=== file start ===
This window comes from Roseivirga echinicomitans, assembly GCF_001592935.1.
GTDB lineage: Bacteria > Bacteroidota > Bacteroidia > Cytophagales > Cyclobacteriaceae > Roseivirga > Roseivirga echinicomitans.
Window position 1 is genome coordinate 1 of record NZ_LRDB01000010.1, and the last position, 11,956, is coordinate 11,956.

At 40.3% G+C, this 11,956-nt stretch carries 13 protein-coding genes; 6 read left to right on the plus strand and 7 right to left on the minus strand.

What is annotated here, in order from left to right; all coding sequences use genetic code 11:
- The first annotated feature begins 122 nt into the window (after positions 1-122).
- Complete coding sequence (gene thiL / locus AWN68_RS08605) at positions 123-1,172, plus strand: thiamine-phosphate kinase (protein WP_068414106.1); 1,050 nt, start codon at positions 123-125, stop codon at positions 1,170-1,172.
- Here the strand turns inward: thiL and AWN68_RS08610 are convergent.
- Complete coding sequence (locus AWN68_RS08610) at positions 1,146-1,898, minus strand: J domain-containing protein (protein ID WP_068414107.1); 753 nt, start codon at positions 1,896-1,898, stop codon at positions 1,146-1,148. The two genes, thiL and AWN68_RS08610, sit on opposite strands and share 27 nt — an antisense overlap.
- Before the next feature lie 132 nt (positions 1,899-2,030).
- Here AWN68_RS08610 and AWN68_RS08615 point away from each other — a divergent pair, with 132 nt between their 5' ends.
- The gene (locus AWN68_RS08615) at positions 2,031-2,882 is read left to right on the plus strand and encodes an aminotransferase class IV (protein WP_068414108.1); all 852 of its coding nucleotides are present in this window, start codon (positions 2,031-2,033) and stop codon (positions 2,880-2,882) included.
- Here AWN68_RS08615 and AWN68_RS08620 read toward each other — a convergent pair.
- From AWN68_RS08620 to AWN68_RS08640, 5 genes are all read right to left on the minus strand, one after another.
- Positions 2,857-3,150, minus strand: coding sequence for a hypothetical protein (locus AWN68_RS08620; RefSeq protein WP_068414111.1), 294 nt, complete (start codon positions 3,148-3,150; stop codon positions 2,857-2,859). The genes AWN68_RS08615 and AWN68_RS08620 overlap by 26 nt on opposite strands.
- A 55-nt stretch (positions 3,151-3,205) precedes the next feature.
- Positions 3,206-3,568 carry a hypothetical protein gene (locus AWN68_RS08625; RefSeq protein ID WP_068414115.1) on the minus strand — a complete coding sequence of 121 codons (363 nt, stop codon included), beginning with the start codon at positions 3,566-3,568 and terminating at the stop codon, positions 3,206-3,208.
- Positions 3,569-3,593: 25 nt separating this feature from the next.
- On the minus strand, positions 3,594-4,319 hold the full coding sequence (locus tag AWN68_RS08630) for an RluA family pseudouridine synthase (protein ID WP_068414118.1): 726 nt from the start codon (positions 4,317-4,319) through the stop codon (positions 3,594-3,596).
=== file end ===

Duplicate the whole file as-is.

This window comes from Roseivirga echinicomitans, assembly GCF_001592935.1.
GTDB lineage: Bacteria > Bacteroidota > Bacteroidia > Cytophagales > Cyclobacteriaceae > Roseivirga > Roseivirga echinicomitans.
Window position 1 is genome coordinate 1 of record NZ_LRDB01000010.1, and the last position, 11,956, is coordinate 11,956.

At 40.3% G+C, this 11,956-nt stretch carries 13 protein-coding genes; 6 read left to right on the plus strand and 7 right to left on the minus strand.

What is annotated here, in order from left to right; all coding sequences use genetic code 11:
- The first annotated feature begins 122 nt into the window (after positions 1-122).
- Complete coding sequence (gene thiL / locus AWN68_RS08605) at positions 123-1,172, plus strand: thiamine-phosphate kinase (protein WP_068414106.1); 1,050 nt, start codon at positions 123-125, stop codon at positions 1,170-1,172.
- Here the strand turns inward: thiL and AWN68_RS08610 are convergent.
- Complete coding sequence (locus AWN68_RS08610) at positions 1,146-1,898, minus strand: J domain-containing protein (protein ID WP_068414107.1); 753 nt, start codon at positions 1,896-1,898, stop codon at positions 1,146-1,148. The two genes, thiL and AWN68_RS08610, sit on opposite strands and share 27 nt — an antisense overlap.
- Before the next feature lie 132 nt (positions 1,899-2,030).
- Here AWN68_RS08610 and AWN68_RS08615 point away from each other — a divergent pair, with 132 nt between their 5' ends.
- The gene (locus AWN68_RS08615) at positions 2,031-2,882 is read left to right on the plus strand and encodes an aminotransferase class IV (protein WP_068414108.1); all 852 of its coding nucleotides are present in this window, start codon (positions 2,031-2,033) and stop codon (positions 2,880-2,882) included.
- Here AWN68_RS08615 and AWN68_RS08620 read toward each other — a convergent pair.
- From AWN68_RS08620 to AWN68_RS08640, 5 genes are all read right to left on the minus strand, one after another.
- Positions 2,857-3,150, minus strand: coding sequence for a hypothetical protein (locus AWN68_RS08620; RefSeq protein WP_068414111.1), 294 nt, complete (start codon positions 3,148-3,150; stop codon positions 2,857-2,859). The genes AWN68_RS08615 and AWN68_RS08620 overlap by 26 nt on opposite strands.
- A 55-nt stretch (positions 3,151-3,205) precedes the next feature.
- Positions 3,206-3,568 carry a hypothetical protein gene (locus AWN68_RS08625; RefSeq protein ID WP_068414115.1) on the minus strand — a complete coding sequence of 121 codons (363 nt, stop codon included), beginning with the start codon at positions 3,566-3,568 and terminating at the stop codon, positions 3,206-3,208.
- Positions 3,569-3,593: 25 nt separating this feature from the next.
- On the minus strand, positions 3,594-4,319 hold the full coding sequence (locus tag AWN68_RS08630) for an RluA family pseudouridine synthase (protein ID WP_068414118.1): 726 nt from the start codon (positions 4,317-4,319) through the stop codon (positions 3,594-3,596).